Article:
Research Insights 4 & 5
Blogged by Niel Bushnell.
Top Ten Takeouts.
- 12-15 year old girls send 30 text messages a day.
- Half of toddlers are surfing the web for movies and games.
- TV remains central to children but they are mutliscreen users.
- Internet access is less prevalent in poorer households.
- 2 in 10 households have a tablet device – more in AB familes.
- Top 3 programmes watched by 4-9 year olds are The Gruffalo’s Child, Doctor Who and Britain’s Got Talent.
- Top 3 programmes watched by 10-15 year olds are Britain’s Got Talent, I’m a Celebrity Get me out of Here and the X Factor.
- 8-11 year olds love YouTube.
- Children dislike adverts.
- Kids are makers. Let them make things.
Research Session 4. Contented Content Consumers?
This was a session full of facts and figures, delivered expertly by Martina Chapman, Senior Research Manager at Ofcom. The research focused on how children interact with TV, looking at what was important to them in this rapidly changing industry, with some surprising results.
The research showed that the vast majority of children up to the age of 15 still get their television from the TV. Less than 30% said they chose online and mobile as a way to consume TV. This percentage does increase in the 12-15 age group but it’s reassuring for those who fear the decline of the ‘idiot lantern.’
But it’s not all good news for TV producers. Children might still be watching, but they don’t have our undivided attention. More and more children are multitasking. 32% of 12 to 15 year olds said they routinely multitasked – typically texting or using social media on a mobile device – while watching TV. This trend in second screen activity can only be good news for reality and entertainment shows, but the advantages to documentary makers are less clear, but solutions will have to be found if we are to continue to engage with younger viewers across a broad range of programme types.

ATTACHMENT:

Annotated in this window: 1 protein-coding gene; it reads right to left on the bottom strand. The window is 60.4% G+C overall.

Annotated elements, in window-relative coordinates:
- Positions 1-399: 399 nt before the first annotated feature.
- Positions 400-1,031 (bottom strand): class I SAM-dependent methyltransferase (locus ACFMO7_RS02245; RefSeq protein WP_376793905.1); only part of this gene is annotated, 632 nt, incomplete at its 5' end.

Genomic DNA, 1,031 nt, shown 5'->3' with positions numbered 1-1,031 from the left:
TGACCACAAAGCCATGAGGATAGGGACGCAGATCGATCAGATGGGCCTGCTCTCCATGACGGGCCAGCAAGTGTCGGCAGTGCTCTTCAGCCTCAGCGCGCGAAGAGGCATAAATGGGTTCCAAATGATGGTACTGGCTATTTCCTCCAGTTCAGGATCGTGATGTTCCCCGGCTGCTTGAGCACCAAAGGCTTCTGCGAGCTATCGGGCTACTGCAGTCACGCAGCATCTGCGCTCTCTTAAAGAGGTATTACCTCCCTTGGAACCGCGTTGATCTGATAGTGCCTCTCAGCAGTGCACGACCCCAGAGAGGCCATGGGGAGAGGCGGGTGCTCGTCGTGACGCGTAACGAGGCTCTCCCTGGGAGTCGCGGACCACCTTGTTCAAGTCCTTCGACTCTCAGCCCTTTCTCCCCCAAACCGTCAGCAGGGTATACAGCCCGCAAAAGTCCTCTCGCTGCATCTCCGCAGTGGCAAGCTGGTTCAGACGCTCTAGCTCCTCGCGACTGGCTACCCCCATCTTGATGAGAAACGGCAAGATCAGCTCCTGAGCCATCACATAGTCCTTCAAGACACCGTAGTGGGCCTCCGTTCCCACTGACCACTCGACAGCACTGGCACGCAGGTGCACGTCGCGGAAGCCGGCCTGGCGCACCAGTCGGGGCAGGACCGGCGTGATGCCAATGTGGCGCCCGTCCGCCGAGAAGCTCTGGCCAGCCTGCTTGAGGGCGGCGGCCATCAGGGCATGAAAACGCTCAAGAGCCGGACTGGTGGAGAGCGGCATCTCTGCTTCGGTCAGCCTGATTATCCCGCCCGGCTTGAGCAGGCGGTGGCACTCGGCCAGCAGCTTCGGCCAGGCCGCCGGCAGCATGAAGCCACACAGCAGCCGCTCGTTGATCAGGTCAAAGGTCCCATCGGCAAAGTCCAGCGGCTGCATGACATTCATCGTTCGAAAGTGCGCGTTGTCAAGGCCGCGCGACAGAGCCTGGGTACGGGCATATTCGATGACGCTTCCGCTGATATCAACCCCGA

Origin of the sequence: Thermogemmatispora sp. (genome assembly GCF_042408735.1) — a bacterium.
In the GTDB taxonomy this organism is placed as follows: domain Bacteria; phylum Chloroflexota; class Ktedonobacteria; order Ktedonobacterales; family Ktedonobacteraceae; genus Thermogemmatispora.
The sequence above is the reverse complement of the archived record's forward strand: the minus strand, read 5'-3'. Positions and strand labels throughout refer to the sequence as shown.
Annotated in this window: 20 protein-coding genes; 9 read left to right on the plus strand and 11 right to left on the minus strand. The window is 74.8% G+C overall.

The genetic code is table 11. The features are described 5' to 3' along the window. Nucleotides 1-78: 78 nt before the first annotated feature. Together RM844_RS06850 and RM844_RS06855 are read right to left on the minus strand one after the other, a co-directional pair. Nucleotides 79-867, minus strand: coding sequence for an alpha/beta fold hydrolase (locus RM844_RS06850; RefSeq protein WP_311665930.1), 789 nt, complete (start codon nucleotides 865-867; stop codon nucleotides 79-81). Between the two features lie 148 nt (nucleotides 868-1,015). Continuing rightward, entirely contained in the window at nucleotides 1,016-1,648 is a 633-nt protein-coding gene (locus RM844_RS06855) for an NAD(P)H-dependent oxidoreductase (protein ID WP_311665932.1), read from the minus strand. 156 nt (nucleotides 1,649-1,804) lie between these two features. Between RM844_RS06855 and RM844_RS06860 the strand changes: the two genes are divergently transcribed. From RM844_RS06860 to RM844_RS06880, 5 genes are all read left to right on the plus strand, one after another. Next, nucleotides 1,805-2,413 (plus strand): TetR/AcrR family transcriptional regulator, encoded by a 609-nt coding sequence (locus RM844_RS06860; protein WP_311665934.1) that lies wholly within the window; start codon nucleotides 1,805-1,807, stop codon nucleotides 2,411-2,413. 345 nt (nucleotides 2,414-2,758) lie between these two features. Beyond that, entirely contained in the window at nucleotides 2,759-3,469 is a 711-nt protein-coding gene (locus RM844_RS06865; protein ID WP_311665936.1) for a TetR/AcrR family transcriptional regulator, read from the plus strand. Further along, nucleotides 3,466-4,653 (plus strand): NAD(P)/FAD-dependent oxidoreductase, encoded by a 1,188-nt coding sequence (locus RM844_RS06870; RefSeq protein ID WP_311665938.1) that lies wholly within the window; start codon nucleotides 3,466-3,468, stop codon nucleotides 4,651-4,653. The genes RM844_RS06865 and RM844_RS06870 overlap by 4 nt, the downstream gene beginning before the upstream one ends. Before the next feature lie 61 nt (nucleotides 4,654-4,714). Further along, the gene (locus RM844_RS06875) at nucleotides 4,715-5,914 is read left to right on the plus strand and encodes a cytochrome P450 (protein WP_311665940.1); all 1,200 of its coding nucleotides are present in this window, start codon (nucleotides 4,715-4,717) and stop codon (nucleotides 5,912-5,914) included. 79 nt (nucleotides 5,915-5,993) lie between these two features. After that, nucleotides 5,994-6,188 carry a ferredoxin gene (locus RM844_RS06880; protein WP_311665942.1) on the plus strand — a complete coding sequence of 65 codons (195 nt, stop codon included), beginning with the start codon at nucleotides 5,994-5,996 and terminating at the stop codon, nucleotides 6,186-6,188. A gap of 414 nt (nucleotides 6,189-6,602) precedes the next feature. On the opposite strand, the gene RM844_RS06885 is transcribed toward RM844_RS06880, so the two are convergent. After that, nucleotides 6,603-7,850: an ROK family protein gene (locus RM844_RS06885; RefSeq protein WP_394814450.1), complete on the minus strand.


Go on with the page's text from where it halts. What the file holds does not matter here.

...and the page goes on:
It seems that children don’t always trust what we’re telling them either. When asked if they thought that a show told a true picture of what really happened reality shows like the X Factor split the audience. Documentaries and news programmes were trusted more but even then doubts grew with age and viewer sophistication.
If you want to learn more about Ofcom’s research you should visit: www.ofcom.org.uk/medialiteracyresearch
Research Session 5. Taking a Byte of the Teacher’s Apple
The next session was presented by David Kleeman, Senior Vice President – Insights Programs and PlayVangelist, PlayCollective. David explained how children as young as 3 were regularly using the internet, and that only half of multi-channel households have parental controls on TV viewing, apart from restricting how late they could stay up watching it.
They like to watch and learn, but most of all kids are makers. We should invest in toys that help children make things, explore their creativity and have something to show for it. The emerging 3D printer market has much to look forward to, but even shows like Bamzookie where the creation is less tangible and tactile are held up as great examples of how to get children making things and learning.
Learning through failure is not a bad thing, David explains, but the child must be shown their positioning in relation to the bigger picture. But their attention span is still limited, so learning needs to be bite sized, no more than 5-10 minutes works best. They’re natural learners – Google and YouTube are the top visited sites amongst younger children. They want to learn and the challenge for us as content makers is to find ways to hold their attention.